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Showing posts from July, 2010

Building a Framework for Cultural Literacy

This summer has been a great time to read some books that I had on my list of possible good reads during the year. The problem arises when I try to read too many books at one time and begin to lose focus on the content of my reading. However, I just picked up a book this past week that I have wanted to read for many months. The book that I checked out from the library was Everyday Theology: How to Read Cultural Texts and Interpret Trends. It is a work in the Cultural Exegesis series (Baker Academic) edited by Kevin Vanhoozer, Charles A. Anderson, and Michael Sleasman. The purpose of the book is "to teach Christians to get the theological lay of the cultural land" (7). Vanhoozer begins the book by building a foundation for how and why Christians should understand culture. Too many times, Christians have either been swallowed up in the morass of culture, leaving little left that resembles vibrant faith in Christianity or have militantly made a retreat out of culture which lead…

Pluralism and the Work of Translation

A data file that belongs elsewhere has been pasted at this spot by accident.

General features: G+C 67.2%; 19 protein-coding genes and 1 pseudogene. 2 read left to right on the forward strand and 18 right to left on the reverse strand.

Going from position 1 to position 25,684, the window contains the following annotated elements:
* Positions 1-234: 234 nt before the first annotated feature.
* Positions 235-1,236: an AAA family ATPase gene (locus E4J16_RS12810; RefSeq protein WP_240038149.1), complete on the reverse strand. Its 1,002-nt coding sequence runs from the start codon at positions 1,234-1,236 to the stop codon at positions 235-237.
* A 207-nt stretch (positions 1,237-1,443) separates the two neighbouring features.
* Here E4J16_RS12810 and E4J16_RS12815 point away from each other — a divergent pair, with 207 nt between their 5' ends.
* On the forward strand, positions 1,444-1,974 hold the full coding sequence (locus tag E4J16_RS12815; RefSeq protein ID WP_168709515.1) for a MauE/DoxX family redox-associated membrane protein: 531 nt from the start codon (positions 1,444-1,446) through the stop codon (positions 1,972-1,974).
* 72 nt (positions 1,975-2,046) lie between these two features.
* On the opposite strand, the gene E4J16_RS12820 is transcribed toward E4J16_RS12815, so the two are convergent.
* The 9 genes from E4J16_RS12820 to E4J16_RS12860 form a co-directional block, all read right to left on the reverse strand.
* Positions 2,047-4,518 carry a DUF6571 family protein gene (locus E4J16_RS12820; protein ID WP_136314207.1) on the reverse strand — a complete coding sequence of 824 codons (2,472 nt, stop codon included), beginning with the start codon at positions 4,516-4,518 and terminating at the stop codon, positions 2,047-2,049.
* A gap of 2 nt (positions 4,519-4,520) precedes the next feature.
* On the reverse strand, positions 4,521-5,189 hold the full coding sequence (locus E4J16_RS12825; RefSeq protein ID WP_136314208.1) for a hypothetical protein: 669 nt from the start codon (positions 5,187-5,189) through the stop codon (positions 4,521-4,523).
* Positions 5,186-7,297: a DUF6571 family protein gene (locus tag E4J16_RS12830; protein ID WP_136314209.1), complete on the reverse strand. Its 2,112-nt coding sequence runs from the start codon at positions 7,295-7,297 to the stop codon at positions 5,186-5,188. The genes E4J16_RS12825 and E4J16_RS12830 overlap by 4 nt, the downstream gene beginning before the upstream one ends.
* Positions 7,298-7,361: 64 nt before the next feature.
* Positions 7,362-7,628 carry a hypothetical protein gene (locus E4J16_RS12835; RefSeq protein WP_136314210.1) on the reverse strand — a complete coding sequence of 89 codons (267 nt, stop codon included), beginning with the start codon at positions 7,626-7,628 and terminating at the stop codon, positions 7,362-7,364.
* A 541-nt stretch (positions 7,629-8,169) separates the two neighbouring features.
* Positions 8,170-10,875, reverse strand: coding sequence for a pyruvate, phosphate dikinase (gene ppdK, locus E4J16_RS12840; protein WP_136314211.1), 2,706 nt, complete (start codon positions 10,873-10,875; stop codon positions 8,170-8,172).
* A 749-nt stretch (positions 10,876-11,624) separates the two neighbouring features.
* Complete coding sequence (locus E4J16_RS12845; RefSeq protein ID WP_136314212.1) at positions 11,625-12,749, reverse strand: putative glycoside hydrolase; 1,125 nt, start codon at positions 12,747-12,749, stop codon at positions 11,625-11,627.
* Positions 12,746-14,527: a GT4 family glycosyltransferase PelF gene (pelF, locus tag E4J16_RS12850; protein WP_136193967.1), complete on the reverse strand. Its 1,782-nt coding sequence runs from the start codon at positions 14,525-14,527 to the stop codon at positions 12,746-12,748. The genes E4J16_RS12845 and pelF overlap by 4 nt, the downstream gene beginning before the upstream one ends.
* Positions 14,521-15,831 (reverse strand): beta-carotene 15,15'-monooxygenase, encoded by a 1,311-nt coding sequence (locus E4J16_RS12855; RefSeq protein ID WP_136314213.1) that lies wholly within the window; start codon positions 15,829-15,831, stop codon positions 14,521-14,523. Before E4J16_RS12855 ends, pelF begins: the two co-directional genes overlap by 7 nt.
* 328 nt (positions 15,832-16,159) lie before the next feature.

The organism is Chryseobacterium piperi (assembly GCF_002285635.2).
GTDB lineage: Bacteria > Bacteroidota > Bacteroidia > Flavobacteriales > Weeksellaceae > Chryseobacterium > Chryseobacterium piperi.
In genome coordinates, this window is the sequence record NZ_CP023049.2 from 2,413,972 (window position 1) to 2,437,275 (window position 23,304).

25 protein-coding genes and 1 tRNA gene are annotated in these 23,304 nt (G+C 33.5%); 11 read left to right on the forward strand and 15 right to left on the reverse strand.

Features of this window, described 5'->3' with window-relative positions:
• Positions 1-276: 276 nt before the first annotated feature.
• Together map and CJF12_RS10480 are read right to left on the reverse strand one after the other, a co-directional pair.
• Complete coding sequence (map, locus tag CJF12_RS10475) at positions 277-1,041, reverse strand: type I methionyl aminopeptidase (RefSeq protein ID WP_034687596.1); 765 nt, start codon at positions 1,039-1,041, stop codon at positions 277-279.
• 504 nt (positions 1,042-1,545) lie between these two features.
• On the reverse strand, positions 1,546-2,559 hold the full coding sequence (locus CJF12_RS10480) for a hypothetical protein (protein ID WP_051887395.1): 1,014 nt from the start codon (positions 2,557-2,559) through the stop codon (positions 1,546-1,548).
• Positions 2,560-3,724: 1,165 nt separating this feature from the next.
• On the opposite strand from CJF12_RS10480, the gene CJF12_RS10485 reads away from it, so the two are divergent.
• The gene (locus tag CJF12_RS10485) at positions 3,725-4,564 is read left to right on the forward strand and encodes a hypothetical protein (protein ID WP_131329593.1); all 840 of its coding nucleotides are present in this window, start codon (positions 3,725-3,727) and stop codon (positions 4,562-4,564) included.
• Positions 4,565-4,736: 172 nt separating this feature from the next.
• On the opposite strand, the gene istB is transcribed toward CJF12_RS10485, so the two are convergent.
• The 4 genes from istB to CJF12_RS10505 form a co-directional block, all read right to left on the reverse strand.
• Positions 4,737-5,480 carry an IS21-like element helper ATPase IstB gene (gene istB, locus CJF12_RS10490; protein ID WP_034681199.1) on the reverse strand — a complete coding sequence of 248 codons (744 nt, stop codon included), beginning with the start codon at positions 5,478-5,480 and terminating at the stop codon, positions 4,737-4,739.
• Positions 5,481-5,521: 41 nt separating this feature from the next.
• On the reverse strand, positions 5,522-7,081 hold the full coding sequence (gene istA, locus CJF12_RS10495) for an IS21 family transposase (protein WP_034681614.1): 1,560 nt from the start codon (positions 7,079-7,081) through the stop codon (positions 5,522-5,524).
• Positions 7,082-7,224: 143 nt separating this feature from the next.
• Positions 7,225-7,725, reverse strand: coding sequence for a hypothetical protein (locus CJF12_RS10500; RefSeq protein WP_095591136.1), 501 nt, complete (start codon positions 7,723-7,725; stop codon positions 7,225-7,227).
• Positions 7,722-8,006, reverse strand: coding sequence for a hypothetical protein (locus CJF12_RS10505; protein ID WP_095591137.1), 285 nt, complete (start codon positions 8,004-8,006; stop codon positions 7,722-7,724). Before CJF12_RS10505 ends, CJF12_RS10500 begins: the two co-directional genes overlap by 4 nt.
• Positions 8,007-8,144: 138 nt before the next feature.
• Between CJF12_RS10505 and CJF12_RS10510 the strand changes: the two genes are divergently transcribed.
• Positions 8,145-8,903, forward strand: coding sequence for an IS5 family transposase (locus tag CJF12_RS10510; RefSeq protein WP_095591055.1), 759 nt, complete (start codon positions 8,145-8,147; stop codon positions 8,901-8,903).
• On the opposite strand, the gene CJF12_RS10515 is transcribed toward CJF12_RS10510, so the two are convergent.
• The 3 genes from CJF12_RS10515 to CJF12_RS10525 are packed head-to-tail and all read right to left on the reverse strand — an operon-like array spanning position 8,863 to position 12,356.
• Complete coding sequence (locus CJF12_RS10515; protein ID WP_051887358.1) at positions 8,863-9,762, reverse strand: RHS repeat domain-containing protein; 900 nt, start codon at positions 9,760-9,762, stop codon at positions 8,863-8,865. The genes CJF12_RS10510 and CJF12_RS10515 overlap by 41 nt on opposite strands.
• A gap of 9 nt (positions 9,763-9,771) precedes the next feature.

Recently I have been reading a new book by James Davison Hunter entitled To Change the World: The Irony, Tragedy, & Possibility of Christianity in the Late Modern World. Hunter, a professor at U of Virginia is a professor of religion, culture, and social theory who has written a number of books, including a few on the decline of morals in America. In this book, he traces the history of the way religious groups have shaped culture and how culture has pushed back on these groups to influence them (religious right, religious left, anabaptists). In Essay III of his book, he moves toward answering the question how Christians are to live faithfully amidst a culture that bears its weight upon them/against them in every sphere of life. To do this, he wisely states that we must understand the character of our times to know how to be faithful (197). In doing so, he gets into the discussion that we all come up sooner or later regarding the nature of pluarlism in America. What is plural…